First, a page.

Friday, 21 February 2014

Epic film, Invasion 1897 to lift tourism potentials of 198-year Enogie Obazagbon’s palace


By Anote Ajeluorou

Most of the ancient architecture in sub-Sahara Africa usually made of mud, easily falls prey to the elements and begins to crumble after a few years. As such there are not many buildings that stand as legacy to a glorious African past. But the Binis of Edo State, especially the royal and priestly stock, stand as a contrast to this. The architecture of the ancient Binis stands as a testament to time, with their sturdy walls that defy the elements in their monumental but simple grandeur.
  So that when filmmaker, Lancelot Oduwa Imasuen, decided to shoot a film on a proud African monarch, unarguably the last independent African king, Oba Ovoranmwen Nogbaisi, who resisted the British incursion into African affairs, titled Invasion 1897, he was raking up history. When he chose to use Enogie Eki Iyawe’s palace in Obazagbon in Ikpoba Okha Local Government Area on the outskirts of Benin City , as setting for the embattled Ovoranmwen, Imasuen was merely re-enacting the history of a displaced monarch in a palace he probably visited and which was left untouched by the invading British in their punitive expenditure of 1897.
  At the Enogie of Obazabgon’s palace is this enduring architecture that stands visible and lonesome in its shinny red mud earth and low-hanging zinc rooftop in gazebo-like fashion. With modern brick houses springing up all around, Enogie Eki Iyawe’s palace is something of a picturesque delight. Slightly modeled after the sprawling Oba’s palace a few hundred metres from where it took root, Obazagbon’s palace is like a magician’s conjuration from the distant past. Within its walls, too, is part of ancient Benin history traceable to Oba’s royal palace just as it predates Oba Ovoranmwen Nogbaisi, who was infamously deposed in 1897 by the invading British imperialists.
  It was Oba Osemwende, who in 1816 revoked the tradition prevalent at the time to execute his younger brother, Iyawe, who might nurse the idea of plotting to overthrow him. Oba Osemwende was said to have asked his chiefs if they would have their brothers killed for being made chiefs. A stalemate ensued. The reigning oba then wisely sent his younger brother away as Duke or Enogie to Obazagbon. That was how Enogie Iyawe built the current palace that will be 200 years old in 2016, and modeled after the royal palace from where he was sent to preside as Duke over the affairs of Obazagbon.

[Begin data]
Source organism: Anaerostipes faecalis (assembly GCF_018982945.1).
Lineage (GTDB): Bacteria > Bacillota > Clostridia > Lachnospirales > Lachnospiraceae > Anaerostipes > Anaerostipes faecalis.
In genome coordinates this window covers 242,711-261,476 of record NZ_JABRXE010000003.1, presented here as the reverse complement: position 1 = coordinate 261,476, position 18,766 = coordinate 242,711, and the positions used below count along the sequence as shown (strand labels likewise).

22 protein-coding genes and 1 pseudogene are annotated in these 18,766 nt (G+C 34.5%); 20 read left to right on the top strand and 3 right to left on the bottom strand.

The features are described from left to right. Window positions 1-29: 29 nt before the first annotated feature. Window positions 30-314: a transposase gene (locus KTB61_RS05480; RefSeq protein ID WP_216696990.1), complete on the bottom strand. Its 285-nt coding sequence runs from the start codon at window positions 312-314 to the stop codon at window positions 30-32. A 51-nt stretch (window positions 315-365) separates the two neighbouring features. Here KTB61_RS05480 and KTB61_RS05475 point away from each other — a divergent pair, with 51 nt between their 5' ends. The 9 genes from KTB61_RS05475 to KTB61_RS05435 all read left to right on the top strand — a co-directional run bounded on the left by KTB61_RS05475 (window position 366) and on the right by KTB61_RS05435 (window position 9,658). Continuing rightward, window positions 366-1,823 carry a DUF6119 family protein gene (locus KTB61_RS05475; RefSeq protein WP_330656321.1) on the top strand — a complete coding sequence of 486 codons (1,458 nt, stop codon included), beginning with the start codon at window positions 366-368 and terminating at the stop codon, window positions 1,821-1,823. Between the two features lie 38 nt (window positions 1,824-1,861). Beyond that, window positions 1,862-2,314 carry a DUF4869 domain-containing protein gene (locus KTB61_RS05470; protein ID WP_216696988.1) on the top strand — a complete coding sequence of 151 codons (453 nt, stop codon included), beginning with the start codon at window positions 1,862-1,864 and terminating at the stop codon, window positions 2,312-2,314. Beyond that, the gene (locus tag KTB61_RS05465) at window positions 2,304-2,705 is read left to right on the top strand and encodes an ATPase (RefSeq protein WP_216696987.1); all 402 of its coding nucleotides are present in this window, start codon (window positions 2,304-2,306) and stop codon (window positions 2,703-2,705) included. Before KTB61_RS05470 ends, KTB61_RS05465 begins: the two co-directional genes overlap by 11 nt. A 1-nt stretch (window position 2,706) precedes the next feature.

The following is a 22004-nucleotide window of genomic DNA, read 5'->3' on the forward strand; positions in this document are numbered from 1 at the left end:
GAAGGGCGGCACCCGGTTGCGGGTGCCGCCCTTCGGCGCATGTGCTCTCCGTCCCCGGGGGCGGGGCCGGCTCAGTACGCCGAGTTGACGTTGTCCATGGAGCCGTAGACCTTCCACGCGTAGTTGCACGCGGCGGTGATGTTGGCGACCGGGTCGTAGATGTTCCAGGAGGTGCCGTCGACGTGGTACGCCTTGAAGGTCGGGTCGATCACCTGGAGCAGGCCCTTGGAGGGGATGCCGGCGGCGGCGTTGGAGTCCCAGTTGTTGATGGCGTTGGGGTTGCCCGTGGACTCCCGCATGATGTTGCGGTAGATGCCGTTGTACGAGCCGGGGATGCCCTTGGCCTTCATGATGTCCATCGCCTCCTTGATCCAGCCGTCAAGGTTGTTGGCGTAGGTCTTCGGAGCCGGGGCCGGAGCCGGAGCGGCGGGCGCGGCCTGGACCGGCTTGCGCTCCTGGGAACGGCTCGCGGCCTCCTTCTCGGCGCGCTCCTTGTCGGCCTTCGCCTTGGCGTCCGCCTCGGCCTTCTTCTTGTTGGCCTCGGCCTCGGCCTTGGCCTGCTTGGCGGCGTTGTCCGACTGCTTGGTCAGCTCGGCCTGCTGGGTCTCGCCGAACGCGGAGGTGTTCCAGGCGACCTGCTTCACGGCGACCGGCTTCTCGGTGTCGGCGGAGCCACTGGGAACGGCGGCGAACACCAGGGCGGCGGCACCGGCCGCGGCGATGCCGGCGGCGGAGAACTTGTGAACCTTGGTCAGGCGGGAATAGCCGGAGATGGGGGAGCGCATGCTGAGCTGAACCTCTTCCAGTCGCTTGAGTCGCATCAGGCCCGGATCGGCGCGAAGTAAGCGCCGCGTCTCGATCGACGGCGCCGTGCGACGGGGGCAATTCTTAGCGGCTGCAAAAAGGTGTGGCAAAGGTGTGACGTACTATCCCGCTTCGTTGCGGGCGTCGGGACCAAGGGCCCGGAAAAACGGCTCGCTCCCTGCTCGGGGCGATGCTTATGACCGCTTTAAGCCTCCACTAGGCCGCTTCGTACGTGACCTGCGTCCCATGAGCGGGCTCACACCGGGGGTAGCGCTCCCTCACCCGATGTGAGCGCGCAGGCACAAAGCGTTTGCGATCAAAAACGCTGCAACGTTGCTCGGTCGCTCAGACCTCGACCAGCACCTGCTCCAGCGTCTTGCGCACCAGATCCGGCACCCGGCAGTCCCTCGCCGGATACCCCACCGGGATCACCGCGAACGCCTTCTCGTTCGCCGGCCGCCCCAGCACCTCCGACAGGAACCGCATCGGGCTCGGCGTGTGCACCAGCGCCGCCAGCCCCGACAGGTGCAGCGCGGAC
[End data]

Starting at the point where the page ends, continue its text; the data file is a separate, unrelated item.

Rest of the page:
Enogie Eki Iyawe is the sixth Enogie in office in Obazagbon after five of his illustrious forebears had taken their turns. The first Enogie, Iyawe has his nephew, Adolo, succeeding his brother, Osemwende, who spared his life and gave him a dukedom to preside over; and it was from Adolo that Ovoranmwen succeeded as Oba in 1888, and which reign was brutally terminated in 1897. After a period 17 years’ interregnum, Oba Eweka II was allowed to mount the throne by the British in 1914 and reigned till 1933 when he was succeeded by Oba Akenzua II and from whom the current Omo n’Oba n’Edo Uku Akpolokplo, Oba Erediauwa I ascended the throne in 1979.

BUT these are not the best of times for Enogie Eki Iyawe and his ancient palace, which was officially approved a National Monument in 2011. With this significant move by the National Commission for Monuments and Museums (NCMM), the ancient edifice ought to be receiving a subvention for its upkeep and further expansion so as to attract tourists.
  Being one of the few old palaces that the British invaders in 1897 did not raze down, the Enogie’s palace at Obazagbon still possesses rare and ancient Bini artworks that are hidden from public eye. At the head of the enclosed courtyard of the palace where the Enogie still holds court is the Enogie’s shrine partly hidden from view with raffia palm fronds but from which bronze heads and other great artifacts can still be spied. Enogie Eki Iyawe said those are just a few of the huge stock of ancient art works his ancestors gathered that are locked inside from public view. The others, he said, are publicly displayed during Obazagbon festival once a year.